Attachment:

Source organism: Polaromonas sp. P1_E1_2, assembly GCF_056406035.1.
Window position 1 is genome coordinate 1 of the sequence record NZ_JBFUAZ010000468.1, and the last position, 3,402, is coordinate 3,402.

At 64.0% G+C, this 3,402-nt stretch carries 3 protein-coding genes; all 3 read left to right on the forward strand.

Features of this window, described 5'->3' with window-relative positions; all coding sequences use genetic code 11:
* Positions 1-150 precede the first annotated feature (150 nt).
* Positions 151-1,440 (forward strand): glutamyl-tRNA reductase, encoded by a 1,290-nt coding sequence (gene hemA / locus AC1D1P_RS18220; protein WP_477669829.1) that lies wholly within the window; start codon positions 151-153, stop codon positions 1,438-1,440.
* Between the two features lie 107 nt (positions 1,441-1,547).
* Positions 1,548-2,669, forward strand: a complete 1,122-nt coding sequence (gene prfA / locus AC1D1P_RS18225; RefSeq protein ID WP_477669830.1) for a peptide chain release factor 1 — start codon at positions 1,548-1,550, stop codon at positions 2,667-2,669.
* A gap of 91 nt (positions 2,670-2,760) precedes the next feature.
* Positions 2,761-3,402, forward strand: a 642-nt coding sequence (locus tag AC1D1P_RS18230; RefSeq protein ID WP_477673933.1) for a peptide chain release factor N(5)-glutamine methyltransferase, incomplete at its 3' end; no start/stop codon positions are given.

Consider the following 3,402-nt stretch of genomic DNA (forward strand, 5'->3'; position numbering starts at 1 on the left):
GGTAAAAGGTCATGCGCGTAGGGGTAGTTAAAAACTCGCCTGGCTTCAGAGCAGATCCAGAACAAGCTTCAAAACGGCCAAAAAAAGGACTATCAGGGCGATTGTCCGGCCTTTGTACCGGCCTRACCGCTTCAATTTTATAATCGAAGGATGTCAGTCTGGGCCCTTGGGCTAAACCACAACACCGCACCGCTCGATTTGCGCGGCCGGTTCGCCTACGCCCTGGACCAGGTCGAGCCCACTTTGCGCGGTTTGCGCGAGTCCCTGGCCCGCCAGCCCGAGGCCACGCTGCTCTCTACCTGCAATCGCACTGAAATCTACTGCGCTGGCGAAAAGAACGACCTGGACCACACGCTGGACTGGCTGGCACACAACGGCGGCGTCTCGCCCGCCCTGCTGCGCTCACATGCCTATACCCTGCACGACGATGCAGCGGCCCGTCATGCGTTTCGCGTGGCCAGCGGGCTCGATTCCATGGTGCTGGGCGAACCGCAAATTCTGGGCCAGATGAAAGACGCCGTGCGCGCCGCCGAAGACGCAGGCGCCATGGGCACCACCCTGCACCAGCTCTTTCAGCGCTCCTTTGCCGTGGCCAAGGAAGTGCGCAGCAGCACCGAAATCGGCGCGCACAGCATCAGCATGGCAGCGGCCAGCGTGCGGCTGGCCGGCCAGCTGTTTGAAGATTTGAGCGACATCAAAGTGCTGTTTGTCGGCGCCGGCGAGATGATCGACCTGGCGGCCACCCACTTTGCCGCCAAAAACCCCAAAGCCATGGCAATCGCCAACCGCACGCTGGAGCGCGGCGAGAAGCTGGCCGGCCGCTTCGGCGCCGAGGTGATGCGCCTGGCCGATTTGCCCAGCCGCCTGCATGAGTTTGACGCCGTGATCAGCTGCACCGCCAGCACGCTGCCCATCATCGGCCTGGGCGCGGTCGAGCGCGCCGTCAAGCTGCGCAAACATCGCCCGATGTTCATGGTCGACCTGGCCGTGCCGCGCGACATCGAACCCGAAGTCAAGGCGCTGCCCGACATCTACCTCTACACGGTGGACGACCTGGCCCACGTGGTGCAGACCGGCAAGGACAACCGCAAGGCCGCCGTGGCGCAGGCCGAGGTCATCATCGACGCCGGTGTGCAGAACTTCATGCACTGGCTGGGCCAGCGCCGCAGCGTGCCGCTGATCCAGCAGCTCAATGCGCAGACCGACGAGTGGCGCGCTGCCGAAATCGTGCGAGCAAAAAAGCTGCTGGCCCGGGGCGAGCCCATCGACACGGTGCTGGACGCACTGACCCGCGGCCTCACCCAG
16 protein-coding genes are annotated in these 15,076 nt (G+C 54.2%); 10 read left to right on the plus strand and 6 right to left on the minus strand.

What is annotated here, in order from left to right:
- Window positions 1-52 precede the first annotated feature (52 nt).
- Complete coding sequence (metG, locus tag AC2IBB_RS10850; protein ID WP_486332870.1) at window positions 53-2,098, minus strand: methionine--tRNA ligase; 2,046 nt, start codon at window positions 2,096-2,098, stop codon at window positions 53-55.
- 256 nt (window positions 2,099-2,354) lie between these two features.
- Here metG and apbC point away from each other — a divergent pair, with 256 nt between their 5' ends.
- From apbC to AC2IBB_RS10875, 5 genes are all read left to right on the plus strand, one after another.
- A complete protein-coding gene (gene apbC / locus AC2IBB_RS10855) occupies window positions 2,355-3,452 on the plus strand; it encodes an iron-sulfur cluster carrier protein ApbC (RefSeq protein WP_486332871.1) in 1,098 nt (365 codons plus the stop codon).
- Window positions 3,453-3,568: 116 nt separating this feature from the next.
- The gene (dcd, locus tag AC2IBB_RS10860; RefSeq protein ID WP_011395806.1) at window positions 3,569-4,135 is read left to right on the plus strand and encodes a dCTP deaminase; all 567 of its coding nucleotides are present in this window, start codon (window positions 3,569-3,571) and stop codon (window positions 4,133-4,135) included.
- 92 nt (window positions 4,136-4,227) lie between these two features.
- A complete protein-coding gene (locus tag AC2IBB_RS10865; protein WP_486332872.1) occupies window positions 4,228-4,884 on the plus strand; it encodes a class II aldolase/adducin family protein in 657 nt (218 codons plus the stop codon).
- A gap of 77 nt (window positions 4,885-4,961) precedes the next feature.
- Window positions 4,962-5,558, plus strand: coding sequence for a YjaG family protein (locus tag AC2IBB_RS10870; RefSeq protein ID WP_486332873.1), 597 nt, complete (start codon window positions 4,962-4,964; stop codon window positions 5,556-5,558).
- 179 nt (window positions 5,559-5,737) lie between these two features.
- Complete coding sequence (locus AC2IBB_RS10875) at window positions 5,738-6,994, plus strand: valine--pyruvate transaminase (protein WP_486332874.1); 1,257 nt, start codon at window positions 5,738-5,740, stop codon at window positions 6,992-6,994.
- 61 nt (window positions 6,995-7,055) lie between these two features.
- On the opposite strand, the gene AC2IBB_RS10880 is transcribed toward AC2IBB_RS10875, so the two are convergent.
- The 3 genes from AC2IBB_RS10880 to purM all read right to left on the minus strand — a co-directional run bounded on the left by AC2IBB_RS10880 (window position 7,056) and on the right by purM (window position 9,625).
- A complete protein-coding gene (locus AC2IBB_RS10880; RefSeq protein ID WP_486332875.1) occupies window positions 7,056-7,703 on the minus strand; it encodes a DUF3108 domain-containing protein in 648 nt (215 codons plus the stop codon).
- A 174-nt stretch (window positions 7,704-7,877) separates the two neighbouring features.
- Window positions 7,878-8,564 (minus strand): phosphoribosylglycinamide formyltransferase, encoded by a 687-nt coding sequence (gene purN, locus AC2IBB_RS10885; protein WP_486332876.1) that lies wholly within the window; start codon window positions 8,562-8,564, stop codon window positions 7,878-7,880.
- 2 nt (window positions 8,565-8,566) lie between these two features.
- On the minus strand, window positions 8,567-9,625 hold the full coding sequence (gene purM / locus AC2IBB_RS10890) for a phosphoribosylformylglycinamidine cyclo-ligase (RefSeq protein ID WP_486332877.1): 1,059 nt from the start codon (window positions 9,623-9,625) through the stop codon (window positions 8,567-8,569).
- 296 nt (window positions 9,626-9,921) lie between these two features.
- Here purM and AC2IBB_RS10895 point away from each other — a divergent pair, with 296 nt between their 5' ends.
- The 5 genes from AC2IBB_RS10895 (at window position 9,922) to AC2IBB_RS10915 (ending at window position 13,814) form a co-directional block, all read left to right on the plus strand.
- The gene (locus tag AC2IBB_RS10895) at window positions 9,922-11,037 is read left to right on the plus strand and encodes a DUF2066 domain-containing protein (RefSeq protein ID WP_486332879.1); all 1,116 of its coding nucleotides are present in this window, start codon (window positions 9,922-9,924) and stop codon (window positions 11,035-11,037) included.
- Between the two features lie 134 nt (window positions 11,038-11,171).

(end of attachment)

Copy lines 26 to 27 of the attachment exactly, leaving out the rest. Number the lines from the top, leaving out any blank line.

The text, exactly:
- Window positions 4,962-5,558, plus strand: coding sequence for a YjaG family protein (locus tag AC2IBB_RS10870; RefSeq protein ID WP_486332873.1), 597 nt, complete (start codon window positions 4,962-4,964; stop codon window positions 5,556-5,558).
- 179 nt (window positions 5,559-5,737) lie between these two features.